A resident looks out over Chapmans Peak as a fire continues to burn across the South Peninsula mountains. Picture: Nic Bothma
A resident looks out over Chapmans Peak as a fire continues to burn across the South Peninsula mountains. Picture: Nic Bothma

Cape fire: light rain brings relief

By African News Agency Time of article published Mar 4, 2015

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Cape Town - Light rain on Wednesday brought much-needed respite for crews battling the raging fires in the South Peninsula area of Cape Town.

Rain started falling mid-morning on Wednesday, helping to damp down areas which had been badly affected by the blaze which began on Sunday night on Boyes Drive above Muizenberg.

City of Cape Town mayoral committee member for Safety and Security JP Smith, said firefighting efforts were focused on the hotspot areas of Lower Constantia Nek and the upper Tokai area, Clovelly, Fish Hoek, Kalk Bay, Hout Bay and Noordhoek.

“A total of six helicopters are water-bombing hotspots, including two paid for by the City of Cape Town, two from Table Mountain National Park and two Oryx helicopters from the South African National Defence Force (SANDF),” he said.

“Working on Fire sourced an additional 150 staff members who have been deployed with other ground crews.”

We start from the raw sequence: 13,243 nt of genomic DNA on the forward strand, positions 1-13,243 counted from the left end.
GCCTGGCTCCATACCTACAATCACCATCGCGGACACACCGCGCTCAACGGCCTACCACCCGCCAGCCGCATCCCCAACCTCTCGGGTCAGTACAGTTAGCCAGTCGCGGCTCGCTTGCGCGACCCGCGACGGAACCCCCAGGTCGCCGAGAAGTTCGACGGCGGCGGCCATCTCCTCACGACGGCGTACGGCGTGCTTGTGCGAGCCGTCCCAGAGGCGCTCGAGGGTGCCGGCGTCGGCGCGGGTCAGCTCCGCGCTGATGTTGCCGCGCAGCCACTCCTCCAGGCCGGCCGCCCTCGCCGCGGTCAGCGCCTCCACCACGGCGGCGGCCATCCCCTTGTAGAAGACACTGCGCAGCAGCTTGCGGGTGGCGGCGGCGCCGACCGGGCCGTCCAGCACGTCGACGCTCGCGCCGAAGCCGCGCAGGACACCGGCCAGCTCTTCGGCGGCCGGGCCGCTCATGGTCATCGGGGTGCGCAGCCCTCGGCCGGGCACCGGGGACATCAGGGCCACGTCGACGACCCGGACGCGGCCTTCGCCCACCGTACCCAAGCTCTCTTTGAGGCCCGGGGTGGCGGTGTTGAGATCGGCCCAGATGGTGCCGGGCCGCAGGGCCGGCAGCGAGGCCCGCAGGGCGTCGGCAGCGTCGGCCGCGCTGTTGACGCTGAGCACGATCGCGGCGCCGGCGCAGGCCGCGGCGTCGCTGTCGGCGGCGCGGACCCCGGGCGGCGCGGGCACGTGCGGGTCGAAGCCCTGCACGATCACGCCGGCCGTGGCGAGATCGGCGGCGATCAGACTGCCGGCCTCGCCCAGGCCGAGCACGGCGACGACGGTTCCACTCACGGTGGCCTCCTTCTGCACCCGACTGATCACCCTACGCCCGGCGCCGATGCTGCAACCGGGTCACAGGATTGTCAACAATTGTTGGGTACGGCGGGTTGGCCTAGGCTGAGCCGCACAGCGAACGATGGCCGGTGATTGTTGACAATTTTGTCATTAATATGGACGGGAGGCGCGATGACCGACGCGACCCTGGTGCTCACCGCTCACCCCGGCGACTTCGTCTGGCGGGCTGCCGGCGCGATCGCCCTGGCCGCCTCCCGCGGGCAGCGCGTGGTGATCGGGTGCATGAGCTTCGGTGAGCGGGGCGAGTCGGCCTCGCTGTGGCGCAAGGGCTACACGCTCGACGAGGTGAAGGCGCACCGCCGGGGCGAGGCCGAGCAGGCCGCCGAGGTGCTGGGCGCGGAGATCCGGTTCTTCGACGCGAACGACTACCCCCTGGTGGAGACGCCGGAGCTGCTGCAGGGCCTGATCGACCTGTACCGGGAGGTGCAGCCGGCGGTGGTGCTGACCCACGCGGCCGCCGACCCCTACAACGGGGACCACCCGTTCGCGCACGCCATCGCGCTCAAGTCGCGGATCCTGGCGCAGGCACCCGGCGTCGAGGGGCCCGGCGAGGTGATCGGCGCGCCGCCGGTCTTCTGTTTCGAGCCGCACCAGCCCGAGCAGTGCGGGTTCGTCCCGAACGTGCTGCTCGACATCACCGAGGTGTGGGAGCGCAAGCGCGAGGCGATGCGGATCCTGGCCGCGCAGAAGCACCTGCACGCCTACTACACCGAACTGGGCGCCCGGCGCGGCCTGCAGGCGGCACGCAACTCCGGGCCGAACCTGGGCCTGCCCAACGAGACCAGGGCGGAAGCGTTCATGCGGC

There have been conflicting reports about the number of properties damaged. The City of Cape Town’s Fire and Rescue Service staff was due to conduct site visits to all locations where damage was reported to clarify the situation. More than 500 residents had been evacuated from various areas since the fire started, but most had returned to their homes.

Boyes Drive, Chapman’s Peak Drive, and Clovelly Road remained closed to traffic, as well as Price Road and Schoenstatt (Groot Constantia) and Ou Wingerd Road.

‘We would like to thank the public for so generously donating to the firefighting cause by providing food and drink to the staff on duty. However, we have been overrun with donations and I would therefore kindly request that the public refrain from making further donations. We will communicate any further needs as they occur,” Smith said.

“I would also like to appeal to the public to please steer clear of the affected areas. I realise that there is massive spectator value, but not when it impacts on the fire crews trying to do their job or jeopardises the public’s safety. I would also like to remind motorists that pulling over along the highways to watch the fire is dangerous, and also illegal and I urge them to refrain from doing so.”

The city also appealed to residents in low-lying areas who were not impacted by the fires to use water sparingly to allow the reservoirs serving those areas to maintain manageable operating levels. This would ensure the effective supply of water to emergency services teams.


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